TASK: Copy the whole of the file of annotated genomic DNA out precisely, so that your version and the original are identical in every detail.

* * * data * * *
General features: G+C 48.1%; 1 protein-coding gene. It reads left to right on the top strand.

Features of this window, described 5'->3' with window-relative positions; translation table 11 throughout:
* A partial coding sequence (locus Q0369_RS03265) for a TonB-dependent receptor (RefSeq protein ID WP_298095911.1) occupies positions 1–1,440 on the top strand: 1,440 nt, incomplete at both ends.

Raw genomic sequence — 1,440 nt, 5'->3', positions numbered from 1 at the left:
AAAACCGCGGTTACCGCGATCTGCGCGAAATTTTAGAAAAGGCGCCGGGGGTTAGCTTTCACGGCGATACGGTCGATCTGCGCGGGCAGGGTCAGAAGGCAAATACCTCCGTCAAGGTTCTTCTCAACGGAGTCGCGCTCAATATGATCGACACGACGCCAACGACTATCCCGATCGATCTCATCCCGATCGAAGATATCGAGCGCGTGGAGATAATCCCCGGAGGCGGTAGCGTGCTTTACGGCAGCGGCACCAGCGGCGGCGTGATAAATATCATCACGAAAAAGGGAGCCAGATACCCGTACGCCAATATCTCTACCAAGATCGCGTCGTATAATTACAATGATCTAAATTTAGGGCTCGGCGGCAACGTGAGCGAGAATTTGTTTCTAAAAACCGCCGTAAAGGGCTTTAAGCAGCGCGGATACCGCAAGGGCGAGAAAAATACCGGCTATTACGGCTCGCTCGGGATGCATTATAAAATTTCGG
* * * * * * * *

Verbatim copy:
General features: G+C 48.1%; 1 protein-coding gene. It reads left to right on the top strand.

Features of this window, described 5'->3' with window-relative positions; translation table 11 throughout:
* A partial coding sequence (locus Q0369_RS03265) for a TonB-dependent receptor (RefSeq protein ID WP_298095911.1) occupies positions 1–1,440 on the top strand: 1,440 nt, incomplete at both ends.

Raw genomic sequence — 1,440 nt, 5'->3', positions numbered from 1 at the left:
AAAACCGCGGTTACCGCGATCTGCGCGAAATTTTAGAAAAGGCGCCGGGGGTTAGCTTTCACGGCGATACGGTCGATCTGCGCGGGCAGGGTCAGAAGGCAAATACCTCCGTCAAGGTTCTTCTCAACGGAGTCGCGCTCAATATGATCGACACGACGCCAACGACTATCCCGATCGATCTCATCCCGATCGAAGATATCGAGCGCGTGGAGATAATCCCCGGAGGCGGTAGCGTGCTTTACGGCAGCGGCACCAGCGGCGGCGTGATAAATATCATCACGAAAAAGGGAGCCAGATACCCGTACGCCAATATCTCTACCAAGATCGCGTCGTATAATTACAATGATCTAAATTTAGGGCTCGGCGGCAACGTGAGCGAGAATTTGTTTCTAAAAACCGCCGTAAAGGGCTTTAAGCAGCGCGGATACCGCAAGGGCGAGAAAAATACCGGCTATTACGGCTCGCTCGGGATGCATTATAAAATTTCGG